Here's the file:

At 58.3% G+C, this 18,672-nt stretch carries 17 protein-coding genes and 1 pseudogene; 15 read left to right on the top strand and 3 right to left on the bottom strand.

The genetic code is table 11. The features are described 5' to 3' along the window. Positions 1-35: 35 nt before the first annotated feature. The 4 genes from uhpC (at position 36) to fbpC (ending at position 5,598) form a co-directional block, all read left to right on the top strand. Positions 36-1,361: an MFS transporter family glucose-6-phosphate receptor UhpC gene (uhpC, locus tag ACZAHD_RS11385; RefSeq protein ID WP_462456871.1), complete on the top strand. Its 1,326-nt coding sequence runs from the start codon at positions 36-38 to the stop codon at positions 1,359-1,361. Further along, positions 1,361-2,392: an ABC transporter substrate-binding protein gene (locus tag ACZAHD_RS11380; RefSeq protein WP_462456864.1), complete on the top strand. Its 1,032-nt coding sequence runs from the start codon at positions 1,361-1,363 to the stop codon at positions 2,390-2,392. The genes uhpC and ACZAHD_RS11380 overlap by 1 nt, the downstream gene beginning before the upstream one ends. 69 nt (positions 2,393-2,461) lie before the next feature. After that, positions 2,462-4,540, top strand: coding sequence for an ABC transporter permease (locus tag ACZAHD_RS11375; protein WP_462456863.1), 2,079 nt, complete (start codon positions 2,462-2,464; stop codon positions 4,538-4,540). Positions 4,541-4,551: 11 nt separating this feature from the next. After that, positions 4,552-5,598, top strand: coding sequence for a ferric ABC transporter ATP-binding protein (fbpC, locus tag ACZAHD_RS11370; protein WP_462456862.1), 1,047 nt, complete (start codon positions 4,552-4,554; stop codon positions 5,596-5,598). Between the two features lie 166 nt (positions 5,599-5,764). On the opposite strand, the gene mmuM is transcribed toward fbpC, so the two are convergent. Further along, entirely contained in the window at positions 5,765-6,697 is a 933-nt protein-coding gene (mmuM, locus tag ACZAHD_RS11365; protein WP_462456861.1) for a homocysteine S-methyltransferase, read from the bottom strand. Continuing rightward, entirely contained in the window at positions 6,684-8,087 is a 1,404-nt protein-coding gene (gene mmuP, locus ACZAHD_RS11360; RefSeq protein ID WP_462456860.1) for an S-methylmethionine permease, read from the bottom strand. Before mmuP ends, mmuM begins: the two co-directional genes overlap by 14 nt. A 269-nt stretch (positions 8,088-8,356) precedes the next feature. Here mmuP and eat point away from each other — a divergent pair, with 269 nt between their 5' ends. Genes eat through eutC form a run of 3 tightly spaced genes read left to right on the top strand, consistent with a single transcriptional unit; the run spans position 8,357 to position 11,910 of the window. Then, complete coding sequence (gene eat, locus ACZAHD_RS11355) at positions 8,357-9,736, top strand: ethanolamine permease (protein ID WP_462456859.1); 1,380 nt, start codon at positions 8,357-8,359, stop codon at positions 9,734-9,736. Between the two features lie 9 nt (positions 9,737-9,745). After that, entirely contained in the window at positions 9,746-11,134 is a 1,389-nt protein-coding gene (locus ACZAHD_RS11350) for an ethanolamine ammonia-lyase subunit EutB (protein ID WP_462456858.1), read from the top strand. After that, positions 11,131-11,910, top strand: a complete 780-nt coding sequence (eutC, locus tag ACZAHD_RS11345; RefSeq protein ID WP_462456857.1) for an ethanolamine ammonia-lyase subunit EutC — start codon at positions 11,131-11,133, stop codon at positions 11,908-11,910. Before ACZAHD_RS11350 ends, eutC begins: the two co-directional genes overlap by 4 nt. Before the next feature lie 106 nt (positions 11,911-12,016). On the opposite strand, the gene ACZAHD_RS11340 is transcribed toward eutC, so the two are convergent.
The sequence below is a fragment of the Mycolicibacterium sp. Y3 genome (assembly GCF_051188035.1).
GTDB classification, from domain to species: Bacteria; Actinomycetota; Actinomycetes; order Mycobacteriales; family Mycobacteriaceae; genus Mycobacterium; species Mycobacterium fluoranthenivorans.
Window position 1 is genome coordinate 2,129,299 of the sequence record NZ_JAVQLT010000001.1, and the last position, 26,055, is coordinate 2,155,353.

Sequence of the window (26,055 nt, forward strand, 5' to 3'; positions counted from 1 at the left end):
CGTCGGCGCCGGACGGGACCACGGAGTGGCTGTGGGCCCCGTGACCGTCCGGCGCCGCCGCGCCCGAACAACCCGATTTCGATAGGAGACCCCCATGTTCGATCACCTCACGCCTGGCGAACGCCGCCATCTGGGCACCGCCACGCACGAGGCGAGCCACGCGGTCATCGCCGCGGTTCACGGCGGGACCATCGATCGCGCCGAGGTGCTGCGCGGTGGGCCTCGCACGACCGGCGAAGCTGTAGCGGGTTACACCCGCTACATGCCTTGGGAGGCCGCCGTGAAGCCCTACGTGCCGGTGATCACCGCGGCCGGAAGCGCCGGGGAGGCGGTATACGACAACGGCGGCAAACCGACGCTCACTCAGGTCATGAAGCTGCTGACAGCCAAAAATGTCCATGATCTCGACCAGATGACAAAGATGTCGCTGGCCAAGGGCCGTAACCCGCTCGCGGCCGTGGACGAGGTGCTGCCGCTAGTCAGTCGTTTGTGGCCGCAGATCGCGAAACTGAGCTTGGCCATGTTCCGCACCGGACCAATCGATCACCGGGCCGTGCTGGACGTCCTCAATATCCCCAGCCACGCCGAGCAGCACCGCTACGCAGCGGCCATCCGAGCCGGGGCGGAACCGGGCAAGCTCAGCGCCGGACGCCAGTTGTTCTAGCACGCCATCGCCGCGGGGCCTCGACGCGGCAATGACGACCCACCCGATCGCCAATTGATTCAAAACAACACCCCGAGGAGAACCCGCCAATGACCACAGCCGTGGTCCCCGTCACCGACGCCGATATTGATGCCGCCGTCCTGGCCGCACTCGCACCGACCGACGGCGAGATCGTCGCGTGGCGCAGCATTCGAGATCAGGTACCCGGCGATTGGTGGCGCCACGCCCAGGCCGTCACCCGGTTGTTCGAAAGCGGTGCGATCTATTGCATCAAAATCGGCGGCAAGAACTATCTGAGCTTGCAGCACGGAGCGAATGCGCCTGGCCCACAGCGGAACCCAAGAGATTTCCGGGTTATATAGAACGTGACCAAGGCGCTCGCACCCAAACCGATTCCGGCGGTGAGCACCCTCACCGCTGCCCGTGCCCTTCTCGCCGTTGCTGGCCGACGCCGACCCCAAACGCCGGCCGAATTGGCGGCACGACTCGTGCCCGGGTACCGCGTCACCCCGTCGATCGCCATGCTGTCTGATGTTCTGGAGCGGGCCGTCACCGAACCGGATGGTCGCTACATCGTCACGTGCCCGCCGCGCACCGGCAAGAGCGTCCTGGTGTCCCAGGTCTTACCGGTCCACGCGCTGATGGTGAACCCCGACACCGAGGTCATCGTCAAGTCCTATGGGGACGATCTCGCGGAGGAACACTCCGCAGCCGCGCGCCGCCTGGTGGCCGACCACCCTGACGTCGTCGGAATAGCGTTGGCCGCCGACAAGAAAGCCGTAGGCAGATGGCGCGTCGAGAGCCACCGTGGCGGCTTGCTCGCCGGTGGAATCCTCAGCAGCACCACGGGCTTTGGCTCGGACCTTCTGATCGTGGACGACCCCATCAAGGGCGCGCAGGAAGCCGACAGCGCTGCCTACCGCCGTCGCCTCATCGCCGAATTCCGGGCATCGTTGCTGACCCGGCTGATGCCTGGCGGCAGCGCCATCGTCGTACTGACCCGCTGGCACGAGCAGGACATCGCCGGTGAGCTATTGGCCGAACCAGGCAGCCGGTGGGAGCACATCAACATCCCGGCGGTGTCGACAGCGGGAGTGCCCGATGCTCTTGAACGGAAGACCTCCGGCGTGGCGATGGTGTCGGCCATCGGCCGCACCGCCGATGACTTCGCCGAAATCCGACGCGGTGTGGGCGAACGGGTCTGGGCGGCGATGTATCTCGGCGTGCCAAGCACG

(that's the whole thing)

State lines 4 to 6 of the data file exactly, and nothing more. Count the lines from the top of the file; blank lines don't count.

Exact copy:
GTDB classification, from domain to species: Bacteria; Actinomycetota; Actinomycetes; order Mycobacteriales; family Mycobacteriaceae; genus Mycobacterium; species Mycobacterium fluoranthenivorans.
Window position 1 is genome coordinate 2,129,299 of the sequence record NZ_JAVQLT010000001.1, and the last position, 26,055, is coordinate 2,155,353.

Sequence of the window (26,055 nt, forward strand, 5' to 3'; positions counted from 1 at the left end):